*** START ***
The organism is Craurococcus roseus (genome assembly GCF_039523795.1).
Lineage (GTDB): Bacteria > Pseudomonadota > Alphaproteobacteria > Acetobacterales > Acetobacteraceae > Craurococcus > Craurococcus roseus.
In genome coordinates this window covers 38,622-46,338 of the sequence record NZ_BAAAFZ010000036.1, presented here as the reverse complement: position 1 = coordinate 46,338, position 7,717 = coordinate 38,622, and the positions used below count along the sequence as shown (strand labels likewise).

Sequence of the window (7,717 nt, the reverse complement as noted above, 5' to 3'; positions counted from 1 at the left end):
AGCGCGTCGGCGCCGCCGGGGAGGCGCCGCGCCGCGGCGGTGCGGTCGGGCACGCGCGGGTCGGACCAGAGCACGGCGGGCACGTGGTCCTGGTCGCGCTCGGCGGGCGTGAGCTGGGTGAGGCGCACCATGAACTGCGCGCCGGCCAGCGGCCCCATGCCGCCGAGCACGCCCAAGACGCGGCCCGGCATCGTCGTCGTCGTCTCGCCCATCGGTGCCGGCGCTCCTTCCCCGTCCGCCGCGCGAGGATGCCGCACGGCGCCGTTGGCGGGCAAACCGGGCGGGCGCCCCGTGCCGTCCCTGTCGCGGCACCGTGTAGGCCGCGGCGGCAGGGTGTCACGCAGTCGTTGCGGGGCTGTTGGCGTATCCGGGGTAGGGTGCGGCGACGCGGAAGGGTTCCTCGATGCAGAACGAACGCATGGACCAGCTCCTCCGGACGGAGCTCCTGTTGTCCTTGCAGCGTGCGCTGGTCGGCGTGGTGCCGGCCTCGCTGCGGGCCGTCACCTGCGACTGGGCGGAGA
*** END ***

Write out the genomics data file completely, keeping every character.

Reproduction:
The organism is Craurococcus roseus (genome assembly GCF_039523795.1).
Lineage (GTDB): Bacteria > Pseudomonadota > Alphaproteobacteria > Acetobacterales > Acetobacteraceae > Craurococcus > Craurococcus roseus.
In genome coordinates this window covers 38,622-46,338 of the sequence record NZ_BAAAFZ010000036.1, presented here as the reverse complement: position 1 = coordinate 46,338, position 7,717 = coordinate 38,622, and the positions used below count along the sequence as shown (strand labels likewise).

Sequence of the window (7,717 nt, the reverse complement as noted above, 5' to 3'; positions counted from 1 at the left end):
AGCGCGTCGGCGCCGCCGGGGAGGCGCCGCGCCGCGGCGGTGCGGTCGGGCACGCGCGGGTCGGACCAGAGCACGGCGGGCACGTGGTCCTGGTCGCGCTCGGCGGGCGTGAGCTGGGTGAGGCGCACCATGAACTGCGCGCCGGCCAGCGGCCCCATGCCGCCGAGCACGCCCAAGACGCGGCCCGGCATCGTCGTCGTCGTCTCGCCCATCGGTGCCGGCGCTCCTTCCCCGTCCGCCGCGCGAGGATGCCGCACGGCGCCGTTGGCGGGCAAACCGGGCGGGCGCCCCGTGCCGTCCCTGTCGCGGCACCGTGTAGGCCGCGGCGGCAGGGTGTCACGCAGTCGTTGCGGGGCTGTTGGCGTATCCGGGGTAGGGTGCGGCGACGCGGAAGGGTTCCTCGATGCAGAACGAACGCATGGACCAGCTCCTCCGGACGGAGCTCCTGTTGTCCTTGCAGCGTGCGCTGGTCGGCGTGGTGCCGGCCTCGCTGCGGGCCGTCACCTGCGACTGGGCGGAGA